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Analysis of Darcy's first proposal to Elizabeth

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Look again at the Darcy's first proposal to Elizabeth that is made in this novel. Choose at least two and, write responses to the following questions: * under what circumstances does Darcy propose * how does Elizabeth respond and why * how does Austen present the proposal to the reader That evening, just before Mr. Darcy comes to meet Elizabeth , she rereads Jane's letters and finds out Mr. Darcy's 'shameful boast' of misery that inflicted Jane's happiness and it gives her a 'keener sense of her sister's sufferings'. To Elizabeth's 'utter amazement', Darcy enters the room approaching her 'in a hurried manner' enquiring after her health. He 'sat for a few moments', got up, and 'walked about the room'. Mr. Darcy's body language shows that he is nervous and agitated. Then he took several minutes to say his true love for her that how 'ardently' he 'admires' and 'loves' her. However, the reader later realises that his nervousness is not due to his love for Elizabeth is so great but due to the hesitation, whether it is a good idea to propose considering the inferiority of her family and social background. Mr. Darcy explains to Elizabeth that 'in vain' he has 'struggled' to 'repress' his feelings towards not to love her' he expresses his love for her unromantically and was less 'eloquent on the subject of tenderness than of pride'. ...read more.


Although Darcy changed colour at this moment, he showed no feelings of remorse and listens 'with a simile of affected incredulity' as Elizabeth explains how he destroyed Jane's happiness by splitting up Jane and Bingley. Mr. Darcy admits that he did 'everything in his power to separate his friend from Elizabeth's sister and he adds 'to him (Mr. Bingley) I have been kinder than to myself'. This 'civil reflection' of Mr. Darcy, which she disdained, was unlikely to 'conciliate her'. Elizabeth replies that Mr. Darcy's interference in Jane and Bingley's relationship was not the only reason for her bad opinion against him. She mentions what she had heard from Mr.Wickham. He responds to this 'in a less tranquil tone and with heightened colour'. He answers that she taken 'an eager interest' in his concerns and Elizabeth accuses him of depriving Mr.Wickham, 'the independence which was no less his due than his desert'. She is shocked by seeing Mr. Darcy speaking of him 'with contempt and ridicule'. Mr. Darcy's says that 'perhaps these offences might have been overlooked, had not your (Elizabeth) pride been hurt by my honest confession of the scruples that have long prevented my forming of any serious design'. This explains that he believes his honesty has made her reject him and asks her 'Could you expect me to rejoice in the inferior of your connections? ...read more.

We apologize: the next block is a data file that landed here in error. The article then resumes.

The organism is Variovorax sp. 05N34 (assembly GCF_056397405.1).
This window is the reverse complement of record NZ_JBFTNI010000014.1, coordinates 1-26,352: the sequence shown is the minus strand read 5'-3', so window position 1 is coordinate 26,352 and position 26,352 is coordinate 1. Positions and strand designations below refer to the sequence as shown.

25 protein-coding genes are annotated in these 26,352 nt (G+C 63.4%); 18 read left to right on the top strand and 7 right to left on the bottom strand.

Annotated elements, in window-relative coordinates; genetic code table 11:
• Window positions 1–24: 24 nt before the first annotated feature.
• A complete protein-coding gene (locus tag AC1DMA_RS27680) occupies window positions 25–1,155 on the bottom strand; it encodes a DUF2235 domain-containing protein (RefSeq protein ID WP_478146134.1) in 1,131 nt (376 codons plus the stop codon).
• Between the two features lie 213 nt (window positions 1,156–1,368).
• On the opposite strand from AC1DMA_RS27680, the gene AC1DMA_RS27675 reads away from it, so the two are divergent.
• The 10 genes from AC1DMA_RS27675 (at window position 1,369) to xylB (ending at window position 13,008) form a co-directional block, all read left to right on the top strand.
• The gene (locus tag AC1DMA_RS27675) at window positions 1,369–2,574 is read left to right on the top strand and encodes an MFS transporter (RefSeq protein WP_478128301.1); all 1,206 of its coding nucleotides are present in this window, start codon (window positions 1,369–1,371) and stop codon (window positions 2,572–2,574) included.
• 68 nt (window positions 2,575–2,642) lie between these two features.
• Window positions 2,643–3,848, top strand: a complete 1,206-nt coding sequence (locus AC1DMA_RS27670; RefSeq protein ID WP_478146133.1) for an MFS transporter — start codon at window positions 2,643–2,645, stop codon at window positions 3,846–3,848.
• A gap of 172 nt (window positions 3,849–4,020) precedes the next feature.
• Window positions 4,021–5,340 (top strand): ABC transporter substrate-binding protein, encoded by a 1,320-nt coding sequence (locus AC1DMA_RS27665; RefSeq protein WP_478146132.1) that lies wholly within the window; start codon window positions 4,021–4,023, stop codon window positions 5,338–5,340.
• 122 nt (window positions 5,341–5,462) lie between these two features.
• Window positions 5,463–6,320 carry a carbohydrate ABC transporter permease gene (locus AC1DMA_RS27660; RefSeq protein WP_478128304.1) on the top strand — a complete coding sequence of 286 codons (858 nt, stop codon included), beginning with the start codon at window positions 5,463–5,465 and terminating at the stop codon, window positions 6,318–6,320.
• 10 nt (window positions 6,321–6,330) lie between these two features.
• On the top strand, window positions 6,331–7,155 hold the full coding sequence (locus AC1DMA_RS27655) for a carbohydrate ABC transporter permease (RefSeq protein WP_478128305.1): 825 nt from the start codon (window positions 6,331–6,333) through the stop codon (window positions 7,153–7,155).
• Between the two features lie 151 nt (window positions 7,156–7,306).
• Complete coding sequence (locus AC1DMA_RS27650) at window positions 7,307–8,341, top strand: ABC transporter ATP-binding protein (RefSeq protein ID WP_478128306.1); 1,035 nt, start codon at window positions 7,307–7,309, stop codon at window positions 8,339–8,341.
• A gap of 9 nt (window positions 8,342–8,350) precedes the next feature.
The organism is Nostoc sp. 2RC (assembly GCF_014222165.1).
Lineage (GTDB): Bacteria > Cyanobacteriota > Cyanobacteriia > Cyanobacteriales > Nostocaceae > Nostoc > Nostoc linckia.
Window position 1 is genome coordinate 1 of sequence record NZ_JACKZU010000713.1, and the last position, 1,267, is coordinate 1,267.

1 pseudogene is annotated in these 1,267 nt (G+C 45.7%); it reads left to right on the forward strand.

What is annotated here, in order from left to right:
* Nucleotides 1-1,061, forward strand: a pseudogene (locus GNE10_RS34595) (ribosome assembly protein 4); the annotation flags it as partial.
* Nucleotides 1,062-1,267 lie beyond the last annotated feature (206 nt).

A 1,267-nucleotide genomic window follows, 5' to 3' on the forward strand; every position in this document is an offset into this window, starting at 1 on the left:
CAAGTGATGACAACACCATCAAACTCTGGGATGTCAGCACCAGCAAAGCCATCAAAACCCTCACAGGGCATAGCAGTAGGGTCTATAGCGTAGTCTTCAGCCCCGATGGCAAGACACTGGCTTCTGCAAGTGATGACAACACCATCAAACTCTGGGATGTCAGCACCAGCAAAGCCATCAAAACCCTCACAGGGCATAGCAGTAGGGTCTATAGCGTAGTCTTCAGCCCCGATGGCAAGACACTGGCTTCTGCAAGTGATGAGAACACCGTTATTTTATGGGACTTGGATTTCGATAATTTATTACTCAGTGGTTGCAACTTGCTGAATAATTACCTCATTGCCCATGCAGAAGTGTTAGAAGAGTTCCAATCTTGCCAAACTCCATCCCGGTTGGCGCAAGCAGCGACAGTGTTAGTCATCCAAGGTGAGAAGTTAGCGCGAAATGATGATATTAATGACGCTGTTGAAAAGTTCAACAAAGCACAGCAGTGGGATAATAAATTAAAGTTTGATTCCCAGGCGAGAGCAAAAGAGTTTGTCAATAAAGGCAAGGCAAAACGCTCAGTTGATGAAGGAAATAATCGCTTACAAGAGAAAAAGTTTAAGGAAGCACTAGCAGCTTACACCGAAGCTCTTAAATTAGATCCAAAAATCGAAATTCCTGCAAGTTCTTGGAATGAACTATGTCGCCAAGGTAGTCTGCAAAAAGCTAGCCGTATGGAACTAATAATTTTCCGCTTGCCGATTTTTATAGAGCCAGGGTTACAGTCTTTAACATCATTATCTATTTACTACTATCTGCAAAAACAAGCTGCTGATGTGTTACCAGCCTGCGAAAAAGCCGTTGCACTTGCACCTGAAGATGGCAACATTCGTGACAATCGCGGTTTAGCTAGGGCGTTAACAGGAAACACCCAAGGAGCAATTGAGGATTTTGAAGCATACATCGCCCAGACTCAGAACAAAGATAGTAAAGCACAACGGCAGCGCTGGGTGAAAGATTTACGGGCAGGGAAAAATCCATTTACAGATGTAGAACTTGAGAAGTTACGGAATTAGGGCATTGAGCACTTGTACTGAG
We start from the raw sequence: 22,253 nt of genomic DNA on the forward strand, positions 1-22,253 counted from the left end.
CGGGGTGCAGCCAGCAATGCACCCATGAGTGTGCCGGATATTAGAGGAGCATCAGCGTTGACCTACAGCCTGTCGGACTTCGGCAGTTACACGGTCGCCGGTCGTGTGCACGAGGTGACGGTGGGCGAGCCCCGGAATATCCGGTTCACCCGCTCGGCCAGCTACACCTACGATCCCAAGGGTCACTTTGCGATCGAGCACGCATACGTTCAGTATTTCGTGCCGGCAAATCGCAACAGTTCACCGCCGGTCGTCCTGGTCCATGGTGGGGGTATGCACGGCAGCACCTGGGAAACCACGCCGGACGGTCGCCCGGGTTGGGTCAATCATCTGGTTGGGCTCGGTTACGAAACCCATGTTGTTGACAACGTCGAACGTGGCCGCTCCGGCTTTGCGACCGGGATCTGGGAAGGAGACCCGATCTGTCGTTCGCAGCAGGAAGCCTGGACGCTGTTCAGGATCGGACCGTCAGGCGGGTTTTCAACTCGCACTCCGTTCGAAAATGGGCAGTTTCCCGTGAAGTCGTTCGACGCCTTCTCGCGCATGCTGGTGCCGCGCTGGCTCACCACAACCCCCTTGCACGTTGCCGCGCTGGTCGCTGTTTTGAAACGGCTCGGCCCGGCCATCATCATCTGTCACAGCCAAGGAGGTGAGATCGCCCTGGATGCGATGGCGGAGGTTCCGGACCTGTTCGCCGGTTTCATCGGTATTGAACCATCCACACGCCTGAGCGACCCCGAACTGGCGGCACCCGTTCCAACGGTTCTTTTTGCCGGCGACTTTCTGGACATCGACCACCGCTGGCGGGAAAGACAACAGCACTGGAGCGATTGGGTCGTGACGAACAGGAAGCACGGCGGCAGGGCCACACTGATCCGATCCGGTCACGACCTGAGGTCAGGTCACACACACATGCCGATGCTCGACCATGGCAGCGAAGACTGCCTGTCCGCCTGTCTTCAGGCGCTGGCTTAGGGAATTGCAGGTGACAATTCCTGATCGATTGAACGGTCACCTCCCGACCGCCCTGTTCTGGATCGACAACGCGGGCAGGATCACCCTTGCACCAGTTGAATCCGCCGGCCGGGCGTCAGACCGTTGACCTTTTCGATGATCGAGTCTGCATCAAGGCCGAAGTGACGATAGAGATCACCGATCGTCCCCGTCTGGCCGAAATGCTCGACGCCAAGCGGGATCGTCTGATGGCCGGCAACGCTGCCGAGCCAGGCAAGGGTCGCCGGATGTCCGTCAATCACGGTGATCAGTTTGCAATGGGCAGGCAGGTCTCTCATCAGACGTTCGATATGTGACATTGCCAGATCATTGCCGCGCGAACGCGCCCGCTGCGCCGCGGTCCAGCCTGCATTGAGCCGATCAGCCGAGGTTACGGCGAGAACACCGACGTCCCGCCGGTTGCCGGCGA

Mr. and Mrs. Bennet, Lydia and Wickham and Charlotte and Mr. Collin's marriages are viewed as bad marriages as their marriages lack the element of love that the other two good marriages have a plenty. Jane Austen portrays that these marriages are bad due to lack of intelligence and wit that neither person has, the lack understanding and communication between each other in their married life. Lydia running away with Mr. Wickham without getting married was a big scandal in the novel. She was excluded from the society as she went against its traditional values of the society in those times. However, getting married reduced the shame slightly that was passed on to the family. Jane Austen shows the consequences that will occur to women who live together with a man without getting married. Charlotte married Mr. Collin because she felt she was already a burden for her family and this would be a social embarrassment. Mr. Collins is Mr. Bennet's closest male who will inherit his estate, which meant that he had definite financial security. This marriage shows that there was a lot of pressure on women like Charlotte from society. She is influenced to marry a man for financial security, protection and a house of her own. ?? ?? ?? ?? Prose Study Coursework ...read more.

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